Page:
The Cost of Trump's Tariffs Will Linger For a While
Some supporters of President Trump’s higher tariffs argue that it is only a temporary strategy to force trade concessions from other countries. They depict higher U.S. tariffs as a cudgel to pressure trading partners, sustaining short-term pain for long-term gain. In fact, it will increase short-term pain only to bring on even more long-term pain.
White House economic advisor Larry Kudlow, for example, has said that Trump doesn’t want “a trade war … I think this is all going to get resolved, I really believe, over time.” When a long-time free trade advocate like Kudlow puts forward a rationale for protectionism, it has the clear ring of whistling past the graveyard.
Trade relationships between U.S. companies and foreign customers will not simply snap back into place. The costs of disrupting longstanding trade relations, revamping supply chains that took a long time to build, driving U.S. firms to produce outside the United States, and prompting foreign customers to shift to suppliers from other countries will not be eliminated quickly or easily, or in many cases at all.
The impact of tariffs will be faced by producers, and the people who work for them, long after the current trade war ends. Foreign and domestic customers find themselves with little choice but to build relationships with new suppliers. Most of these new relationships will be beneficial to both sides, and companies that are currently U.S. customers will maintain their new non-American suppliers rather than risk another volley of U.S. protectionism. It could take decades to build an export relationship with a customer, but it could be wiped away in the flash of a moment.
Scott Lincicome, senior fellow with the Cato Institute, has compiled an extensive list of 200 U.S. companies that are already being negatively impacted by the tariffs. The stiff tariff increases have hurt U.S. companies, big and small. The large aluminum-product manufacturer Alcoa has cut its profit forecast ranges by $500 million, citing tariffs on aluminum it imports from Canada. The California precision-part manufacturer Accu-Swiss has been forced to turn off the lights while keeping its machines on in an attempt to absorb the cost increases caused by tariffs.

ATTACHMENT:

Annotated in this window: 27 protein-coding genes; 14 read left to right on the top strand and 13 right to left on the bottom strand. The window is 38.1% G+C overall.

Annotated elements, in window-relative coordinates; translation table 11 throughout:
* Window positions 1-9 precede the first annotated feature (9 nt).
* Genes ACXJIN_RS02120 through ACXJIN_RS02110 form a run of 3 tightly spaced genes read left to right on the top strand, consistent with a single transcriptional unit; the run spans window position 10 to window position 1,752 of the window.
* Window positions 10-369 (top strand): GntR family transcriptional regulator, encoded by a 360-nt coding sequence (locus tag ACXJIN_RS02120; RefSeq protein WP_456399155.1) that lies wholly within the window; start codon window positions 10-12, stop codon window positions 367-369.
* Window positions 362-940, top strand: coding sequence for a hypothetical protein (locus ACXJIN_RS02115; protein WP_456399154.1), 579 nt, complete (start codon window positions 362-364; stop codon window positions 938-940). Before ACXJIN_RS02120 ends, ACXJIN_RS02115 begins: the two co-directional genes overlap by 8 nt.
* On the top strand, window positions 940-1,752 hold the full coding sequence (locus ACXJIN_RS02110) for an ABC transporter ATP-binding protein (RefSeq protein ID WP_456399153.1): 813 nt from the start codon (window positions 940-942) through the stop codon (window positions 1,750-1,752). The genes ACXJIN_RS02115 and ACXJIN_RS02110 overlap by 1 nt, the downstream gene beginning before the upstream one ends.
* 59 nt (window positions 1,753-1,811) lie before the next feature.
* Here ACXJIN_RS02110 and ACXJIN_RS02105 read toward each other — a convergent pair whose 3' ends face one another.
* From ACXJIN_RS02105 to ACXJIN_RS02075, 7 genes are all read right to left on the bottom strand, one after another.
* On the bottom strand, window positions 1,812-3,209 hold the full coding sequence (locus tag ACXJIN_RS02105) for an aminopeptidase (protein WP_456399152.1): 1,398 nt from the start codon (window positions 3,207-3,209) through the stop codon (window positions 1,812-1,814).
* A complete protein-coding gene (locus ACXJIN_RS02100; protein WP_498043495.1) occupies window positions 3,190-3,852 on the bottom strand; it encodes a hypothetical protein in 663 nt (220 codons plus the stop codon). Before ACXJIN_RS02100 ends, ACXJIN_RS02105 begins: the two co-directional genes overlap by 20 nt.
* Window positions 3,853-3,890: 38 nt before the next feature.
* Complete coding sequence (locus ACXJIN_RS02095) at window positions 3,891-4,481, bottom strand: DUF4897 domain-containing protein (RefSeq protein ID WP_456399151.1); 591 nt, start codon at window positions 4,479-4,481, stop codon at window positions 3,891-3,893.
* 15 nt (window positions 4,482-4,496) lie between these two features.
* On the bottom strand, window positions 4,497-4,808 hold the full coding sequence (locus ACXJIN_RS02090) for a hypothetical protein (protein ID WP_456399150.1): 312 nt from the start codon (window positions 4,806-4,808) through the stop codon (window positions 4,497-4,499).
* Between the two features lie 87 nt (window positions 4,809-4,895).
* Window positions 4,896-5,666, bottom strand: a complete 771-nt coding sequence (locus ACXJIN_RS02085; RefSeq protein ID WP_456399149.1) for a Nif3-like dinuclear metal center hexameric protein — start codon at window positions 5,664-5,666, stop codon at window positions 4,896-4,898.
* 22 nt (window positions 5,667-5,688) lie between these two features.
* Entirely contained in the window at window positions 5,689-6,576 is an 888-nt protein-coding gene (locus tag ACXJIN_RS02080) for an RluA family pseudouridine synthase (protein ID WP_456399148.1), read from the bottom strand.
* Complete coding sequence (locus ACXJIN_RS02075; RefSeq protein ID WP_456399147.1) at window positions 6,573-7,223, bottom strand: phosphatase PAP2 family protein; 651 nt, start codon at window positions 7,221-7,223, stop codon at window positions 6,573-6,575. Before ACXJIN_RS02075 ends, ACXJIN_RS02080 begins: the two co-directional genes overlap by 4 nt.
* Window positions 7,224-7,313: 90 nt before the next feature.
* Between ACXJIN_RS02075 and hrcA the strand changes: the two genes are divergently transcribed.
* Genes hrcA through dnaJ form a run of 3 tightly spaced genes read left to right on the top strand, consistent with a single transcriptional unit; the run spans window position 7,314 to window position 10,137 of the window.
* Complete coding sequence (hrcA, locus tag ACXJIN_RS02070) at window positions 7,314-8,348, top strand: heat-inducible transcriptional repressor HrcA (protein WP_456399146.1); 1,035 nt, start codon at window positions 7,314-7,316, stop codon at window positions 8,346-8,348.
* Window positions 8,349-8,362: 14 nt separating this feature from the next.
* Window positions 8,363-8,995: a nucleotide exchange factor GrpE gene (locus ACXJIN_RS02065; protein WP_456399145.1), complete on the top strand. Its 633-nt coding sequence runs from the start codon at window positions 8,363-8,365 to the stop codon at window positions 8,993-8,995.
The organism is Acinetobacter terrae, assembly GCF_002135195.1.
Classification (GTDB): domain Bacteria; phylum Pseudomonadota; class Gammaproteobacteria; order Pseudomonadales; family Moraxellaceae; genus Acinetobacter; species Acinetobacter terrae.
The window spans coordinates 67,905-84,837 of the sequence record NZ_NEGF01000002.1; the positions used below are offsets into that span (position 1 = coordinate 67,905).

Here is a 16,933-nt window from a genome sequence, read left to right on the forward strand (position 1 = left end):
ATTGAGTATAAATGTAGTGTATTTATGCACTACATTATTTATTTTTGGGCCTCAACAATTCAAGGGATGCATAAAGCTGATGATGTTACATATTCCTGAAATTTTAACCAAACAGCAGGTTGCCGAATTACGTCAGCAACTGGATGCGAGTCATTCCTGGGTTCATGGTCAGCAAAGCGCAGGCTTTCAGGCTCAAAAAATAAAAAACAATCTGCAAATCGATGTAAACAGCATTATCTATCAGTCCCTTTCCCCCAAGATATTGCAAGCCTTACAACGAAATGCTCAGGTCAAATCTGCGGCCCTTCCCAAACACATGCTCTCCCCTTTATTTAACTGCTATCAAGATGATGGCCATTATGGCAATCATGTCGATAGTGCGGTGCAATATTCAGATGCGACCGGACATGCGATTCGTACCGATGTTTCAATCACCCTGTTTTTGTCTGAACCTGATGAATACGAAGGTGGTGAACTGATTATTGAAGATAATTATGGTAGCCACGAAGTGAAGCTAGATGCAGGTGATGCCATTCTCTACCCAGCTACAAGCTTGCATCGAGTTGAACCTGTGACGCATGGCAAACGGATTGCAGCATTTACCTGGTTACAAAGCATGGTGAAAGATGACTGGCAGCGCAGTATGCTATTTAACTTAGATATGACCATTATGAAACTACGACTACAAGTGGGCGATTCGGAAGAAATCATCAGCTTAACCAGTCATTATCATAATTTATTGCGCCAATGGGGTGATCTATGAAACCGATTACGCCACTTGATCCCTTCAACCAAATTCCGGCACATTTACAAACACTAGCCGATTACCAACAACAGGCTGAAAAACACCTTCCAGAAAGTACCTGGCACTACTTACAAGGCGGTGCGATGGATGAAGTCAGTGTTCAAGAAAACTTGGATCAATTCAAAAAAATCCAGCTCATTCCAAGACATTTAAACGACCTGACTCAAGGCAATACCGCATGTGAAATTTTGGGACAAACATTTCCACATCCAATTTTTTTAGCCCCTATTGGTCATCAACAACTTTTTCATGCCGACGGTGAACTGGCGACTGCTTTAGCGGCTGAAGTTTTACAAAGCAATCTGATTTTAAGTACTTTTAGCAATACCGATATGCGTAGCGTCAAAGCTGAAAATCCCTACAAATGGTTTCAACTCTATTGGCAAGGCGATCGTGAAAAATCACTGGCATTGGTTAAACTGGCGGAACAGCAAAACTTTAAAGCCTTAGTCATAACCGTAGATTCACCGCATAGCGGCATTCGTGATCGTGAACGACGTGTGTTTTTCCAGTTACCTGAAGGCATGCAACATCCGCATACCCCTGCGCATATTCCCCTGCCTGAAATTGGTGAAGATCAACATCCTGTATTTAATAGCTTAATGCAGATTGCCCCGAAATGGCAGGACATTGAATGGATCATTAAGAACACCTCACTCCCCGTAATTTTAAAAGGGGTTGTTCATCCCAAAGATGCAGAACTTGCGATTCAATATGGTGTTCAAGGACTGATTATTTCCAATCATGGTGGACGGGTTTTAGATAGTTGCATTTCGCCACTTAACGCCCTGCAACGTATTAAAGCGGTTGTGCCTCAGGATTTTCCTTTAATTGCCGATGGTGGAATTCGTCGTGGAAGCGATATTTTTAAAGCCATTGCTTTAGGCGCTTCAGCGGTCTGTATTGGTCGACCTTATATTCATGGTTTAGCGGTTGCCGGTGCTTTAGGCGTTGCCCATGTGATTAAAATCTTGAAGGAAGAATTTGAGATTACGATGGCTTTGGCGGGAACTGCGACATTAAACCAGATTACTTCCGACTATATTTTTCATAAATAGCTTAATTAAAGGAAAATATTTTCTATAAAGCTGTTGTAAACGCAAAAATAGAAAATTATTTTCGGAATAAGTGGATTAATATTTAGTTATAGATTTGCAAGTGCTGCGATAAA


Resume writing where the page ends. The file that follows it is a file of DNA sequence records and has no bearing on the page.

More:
This kind of impact will not simply sort itself out if and when tariffs are dropped. Many companies have been driven to re-locate operations outside the country; how quickly will they come back? Companies that build new plants or expand existing ones do so with the intention of utilizing them for decades. That’s the only way to recover the sunk costs. Otherwise, it is not worth the investment.
A good example is Missouri nail-producer Mid-Continent Steel and Wire, the last major nail supplier in the United States. Since being hit by the Trump tariffs, the company has lost 70 percent of its business and laid off 160 employees. The parent company, which is owned by Mexico-based Deacero, may find itself with no choice but to shift its nail production to Mexico. If the company mothballs its Missouri plant, are they likely to suddenly re-open it should Trump’s tariff war come to an end?